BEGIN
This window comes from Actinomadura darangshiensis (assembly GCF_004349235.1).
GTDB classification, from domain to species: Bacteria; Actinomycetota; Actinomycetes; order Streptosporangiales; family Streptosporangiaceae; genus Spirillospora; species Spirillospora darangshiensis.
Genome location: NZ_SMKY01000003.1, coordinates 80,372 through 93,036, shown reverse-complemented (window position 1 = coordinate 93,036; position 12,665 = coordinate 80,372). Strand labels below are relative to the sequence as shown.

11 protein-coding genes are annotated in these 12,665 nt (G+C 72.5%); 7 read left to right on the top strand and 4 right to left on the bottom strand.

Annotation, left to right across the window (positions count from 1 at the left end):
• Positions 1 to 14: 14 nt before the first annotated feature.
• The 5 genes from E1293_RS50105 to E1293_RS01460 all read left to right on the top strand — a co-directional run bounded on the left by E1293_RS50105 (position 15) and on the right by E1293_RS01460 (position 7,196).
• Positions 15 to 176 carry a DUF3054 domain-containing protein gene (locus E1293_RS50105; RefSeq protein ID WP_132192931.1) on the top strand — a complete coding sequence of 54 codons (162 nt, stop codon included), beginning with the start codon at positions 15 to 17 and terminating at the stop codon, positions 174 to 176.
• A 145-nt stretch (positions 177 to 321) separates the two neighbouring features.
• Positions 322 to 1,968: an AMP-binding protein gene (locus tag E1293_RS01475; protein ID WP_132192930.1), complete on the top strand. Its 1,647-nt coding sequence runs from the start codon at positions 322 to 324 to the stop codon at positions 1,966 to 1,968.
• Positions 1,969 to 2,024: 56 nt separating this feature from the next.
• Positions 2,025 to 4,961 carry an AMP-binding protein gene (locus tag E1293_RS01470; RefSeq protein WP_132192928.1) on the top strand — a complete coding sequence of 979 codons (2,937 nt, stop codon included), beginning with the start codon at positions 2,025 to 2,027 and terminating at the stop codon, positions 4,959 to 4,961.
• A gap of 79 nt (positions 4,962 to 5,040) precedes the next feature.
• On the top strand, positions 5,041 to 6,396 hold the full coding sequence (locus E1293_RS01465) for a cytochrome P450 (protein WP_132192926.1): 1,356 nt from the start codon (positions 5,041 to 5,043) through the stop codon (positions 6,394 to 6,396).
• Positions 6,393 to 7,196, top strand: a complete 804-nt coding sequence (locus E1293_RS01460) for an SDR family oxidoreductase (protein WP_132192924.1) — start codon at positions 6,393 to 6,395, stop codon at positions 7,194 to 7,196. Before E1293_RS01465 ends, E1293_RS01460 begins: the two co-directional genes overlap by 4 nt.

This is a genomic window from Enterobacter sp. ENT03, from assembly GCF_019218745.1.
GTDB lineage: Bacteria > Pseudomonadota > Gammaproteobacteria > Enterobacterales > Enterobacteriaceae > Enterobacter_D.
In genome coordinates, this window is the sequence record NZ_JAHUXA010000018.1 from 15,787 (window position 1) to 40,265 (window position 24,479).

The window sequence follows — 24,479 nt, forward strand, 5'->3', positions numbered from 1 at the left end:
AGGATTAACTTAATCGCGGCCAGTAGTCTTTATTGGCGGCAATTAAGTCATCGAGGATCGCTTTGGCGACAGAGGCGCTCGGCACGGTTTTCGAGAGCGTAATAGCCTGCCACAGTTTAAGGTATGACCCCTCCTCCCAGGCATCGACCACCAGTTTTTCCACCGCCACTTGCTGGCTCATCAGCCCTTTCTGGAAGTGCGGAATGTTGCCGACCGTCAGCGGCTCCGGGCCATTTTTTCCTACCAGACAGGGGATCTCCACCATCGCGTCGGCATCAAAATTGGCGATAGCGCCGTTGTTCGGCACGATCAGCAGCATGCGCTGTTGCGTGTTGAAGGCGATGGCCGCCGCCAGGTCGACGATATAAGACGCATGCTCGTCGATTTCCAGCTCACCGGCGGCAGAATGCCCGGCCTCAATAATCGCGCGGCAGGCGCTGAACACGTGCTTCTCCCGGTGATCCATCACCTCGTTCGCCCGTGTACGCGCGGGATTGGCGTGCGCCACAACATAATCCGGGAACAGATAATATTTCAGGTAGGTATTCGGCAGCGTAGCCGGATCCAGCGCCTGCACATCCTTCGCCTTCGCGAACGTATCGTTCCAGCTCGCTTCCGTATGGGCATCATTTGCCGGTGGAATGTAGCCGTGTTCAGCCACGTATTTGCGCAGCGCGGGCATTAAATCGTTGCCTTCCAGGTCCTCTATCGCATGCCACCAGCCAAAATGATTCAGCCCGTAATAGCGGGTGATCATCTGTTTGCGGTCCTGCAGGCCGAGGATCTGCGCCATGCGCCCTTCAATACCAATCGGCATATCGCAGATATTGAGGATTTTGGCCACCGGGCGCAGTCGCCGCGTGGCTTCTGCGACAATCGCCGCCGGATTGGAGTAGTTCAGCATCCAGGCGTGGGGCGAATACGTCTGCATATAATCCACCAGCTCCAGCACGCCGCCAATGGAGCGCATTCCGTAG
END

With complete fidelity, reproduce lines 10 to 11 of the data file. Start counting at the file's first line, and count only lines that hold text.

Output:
• Positions 322 to 1,968: an AMP-binding protein gene (locus tag E1293_RS01475; protein ID WP_132192930.1), complete on the top strand. Its 1,647-nt coding sequence runs from the start codon at positions 322 to 324 to the stop codon at positions 1,966 to 1,968.
• Positions 1,969 to 2,024: 56 nt separating this feature from the next.